“Okay,” answered Shigeko.

The next early morning, they went to Shinobazu Pond. Because rice paddies had been plowed in the pond during the war, the lotus flowers were not abundant this year. Still, one of the buds was about to open. The two gazed at the bud.

It suddenly and powerfully opened up without noise, shaking the stalk. They looked at each other.

“Made no sound,” Shigeko said.

“True. But, maybe, it was our tough luck today. Why don’t we come back earlier tomorrow?” Shizue was desperate. She hated to admit defeat.

The next morning, they got up earlier and revisited the Pond. Under their intense watch, no flower bloomed with a pop.

“Not again,” Shigeko said.

“The only photo of me and Mom was burnt in the air raid. So, the only good memory I have about Mom is the outing we made to see those flowers. At the time, Mom told me lotus flowers bloom with a pop,” Shizue said sadly.

“That’s too bad. I mean, your Mom, the photo, and no pop.”

“Yeah. But I feel much better now. I just wanted to try it for myself. That’s all,” said Shizue. “Thank you, Shige-chan, for coming with me.”

Shizue looked up at the sky in high spirits.

 

 

“Children’s House”

 

There was a large empty space on the first floor of Kuroiwa family’s two-story house in the Ameyoko alley. Arae often bought snacks for his children from a Yokosuka native who was selling chocolate and candies released from the Occupation Army. Upon learning that he was an accountant, Arae decided to lease him the vacant space as an accounting firm office during the daytime. The man’s name was Mr. M.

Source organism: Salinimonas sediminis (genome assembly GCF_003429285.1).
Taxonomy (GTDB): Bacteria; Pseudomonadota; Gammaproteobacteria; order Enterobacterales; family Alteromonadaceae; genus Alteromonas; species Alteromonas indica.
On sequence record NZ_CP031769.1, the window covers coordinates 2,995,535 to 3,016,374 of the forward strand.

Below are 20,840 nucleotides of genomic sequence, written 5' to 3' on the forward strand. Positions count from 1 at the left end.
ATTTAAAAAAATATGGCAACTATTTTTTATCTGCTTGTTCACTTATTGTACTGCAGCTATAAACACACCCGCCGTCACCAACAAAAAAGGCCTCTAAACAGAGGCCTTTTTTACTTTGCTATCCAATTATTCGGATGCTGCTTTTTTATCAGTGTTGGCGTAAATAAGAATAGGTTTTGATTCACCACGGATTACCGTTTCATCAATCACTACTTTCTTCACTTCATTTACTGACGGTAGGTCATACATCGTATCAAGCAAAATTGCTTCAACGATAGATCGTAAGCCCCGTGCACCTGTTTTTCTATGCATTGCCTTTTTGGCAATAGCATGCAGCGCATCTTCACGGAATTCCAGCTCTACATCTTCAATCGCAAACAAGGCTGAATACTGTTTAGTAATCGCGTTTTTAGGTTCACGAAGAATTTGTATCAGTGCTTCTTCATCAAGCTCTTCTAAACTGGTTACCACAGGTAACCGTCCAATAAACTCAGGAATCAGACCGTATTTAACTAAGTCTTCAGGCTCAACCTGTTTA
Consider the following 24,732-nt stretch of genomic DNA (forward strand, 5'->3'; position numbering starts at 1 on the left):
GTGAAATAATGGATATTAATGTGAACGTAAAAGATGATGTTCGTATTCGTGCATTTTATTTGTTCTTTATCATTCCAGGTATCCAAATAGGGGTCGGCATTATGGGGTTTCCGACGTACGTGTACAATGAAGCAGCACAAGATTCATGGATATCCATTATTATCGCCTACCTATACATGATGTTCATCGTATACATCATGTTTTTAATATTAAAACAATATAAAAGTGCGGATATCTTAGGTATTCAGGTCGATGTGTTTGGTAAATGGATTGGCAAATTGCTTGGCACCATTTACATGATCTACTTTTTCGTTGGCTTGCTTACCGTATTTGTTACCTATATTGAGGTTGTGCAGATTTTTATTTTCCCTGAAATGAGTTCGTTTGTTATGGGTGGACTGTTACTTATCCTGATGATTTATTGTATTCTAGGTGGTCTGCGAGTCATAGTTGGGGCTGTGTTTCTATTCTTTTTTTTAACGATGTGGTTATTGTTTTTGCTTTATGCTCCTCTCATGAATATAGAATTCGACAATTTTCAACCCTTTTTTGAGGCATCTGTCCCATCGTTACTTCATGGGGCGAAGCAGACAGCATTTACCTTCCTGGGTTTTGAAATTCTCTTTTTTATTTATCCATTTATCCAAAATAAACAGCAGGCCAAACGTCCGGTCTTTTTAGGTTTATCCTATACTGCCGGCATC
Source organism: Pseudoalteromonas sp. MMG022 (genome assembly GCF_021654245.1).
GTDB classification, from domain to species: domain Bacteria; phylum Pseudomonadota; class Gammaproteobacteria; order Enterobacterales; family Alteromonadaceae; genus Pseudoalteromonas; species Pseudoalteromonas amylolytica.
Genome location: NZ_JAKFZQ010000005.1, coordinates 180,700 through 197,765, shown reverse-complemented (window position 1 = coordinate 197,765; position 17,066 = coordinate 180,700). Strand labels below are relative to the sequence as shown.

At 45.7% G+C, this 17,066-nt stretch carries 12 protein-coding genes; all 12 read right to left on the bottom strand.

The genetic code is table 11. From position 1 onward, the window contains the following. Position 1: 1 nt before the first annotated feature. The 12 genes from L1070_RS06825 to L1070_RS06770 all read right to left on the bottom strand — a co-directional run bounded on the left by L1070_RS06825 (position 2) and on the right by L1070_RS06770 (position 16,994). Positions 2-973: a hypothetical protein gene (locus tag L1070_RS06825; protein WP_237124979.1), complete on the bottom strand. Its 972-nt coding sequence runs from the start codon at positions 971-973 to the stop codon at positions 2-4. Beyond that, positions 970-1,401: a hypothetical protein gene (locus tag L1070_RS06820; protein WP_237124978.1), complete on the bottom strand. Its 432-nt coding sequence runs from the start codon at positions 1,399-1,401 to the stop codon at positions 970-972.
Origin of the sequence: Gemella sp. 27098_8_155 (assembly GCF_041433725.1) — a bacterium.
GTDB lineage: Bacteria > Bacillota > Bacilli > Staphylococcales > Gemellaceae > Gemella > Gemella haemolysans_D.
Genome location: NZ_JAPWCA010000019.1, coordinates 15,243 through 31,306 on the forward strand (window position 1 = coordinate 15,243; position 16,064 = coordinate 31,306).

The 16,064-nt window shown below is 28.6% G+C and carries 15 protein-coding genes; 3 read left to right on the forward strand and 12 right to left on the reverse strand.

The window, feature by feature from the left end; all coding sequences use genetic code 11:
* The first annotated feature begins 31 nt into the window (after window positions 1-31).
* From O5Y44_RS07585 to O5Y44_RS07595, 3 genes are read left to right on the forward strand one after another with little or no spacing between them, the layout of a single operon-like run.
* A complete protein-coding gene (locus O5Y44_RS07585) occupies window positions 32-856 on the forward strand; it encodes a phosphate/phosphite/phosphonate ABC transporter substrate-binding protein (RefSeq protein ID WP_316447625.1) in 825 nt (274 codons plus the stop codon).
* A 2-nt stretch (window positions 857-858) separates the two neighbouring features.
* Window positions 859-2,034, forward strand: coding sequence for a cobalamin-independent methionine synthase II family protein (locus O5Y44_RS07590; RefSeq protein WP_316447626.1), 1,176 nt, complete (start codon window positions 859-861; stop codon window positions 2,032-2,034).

At the back of the first floor was Grandmother Chiyo’s room. She had been frequently commuting back and forth between Ueno and Ueda.

 

The second floor housed three rooms; Shizue’s room, Chieko and Miyoshi’s, and the third room for three young freeloaders: Hiroshi, Aunt Kitagami’s son and a Toyo University student, the son of tempura shop owner Mr. Ohno in Nagoya, and Ken, a Waseda University student and the son of an udon noodle shop owner in Un-no-Machi, Ueda City.

Arae didn’t come home until very late. There was no adult supervision whatsoever. Thus, more and more students were visiting those freeloaders, and then stayed on. Before they knew it, the house was called “Children’s House.”

Next came a horde of Shizue’s friends — Shigeko, Nenko, Bear-san and Chisato; Shizue’s sisters’ friends; students of Toyo, Waseda, and Tokyo Universities. Friends invited another and another, and it snowballed. Once, Shigeko, who had been commuting to school from Children’s House, was cautioned by her school that she “return to your own house.” At Children House, some played the guitar, while others enjoyed desultory chats or discussed a wide variety of topics including films, theatrical art and literature. They cherished the free and easy atmosphere there.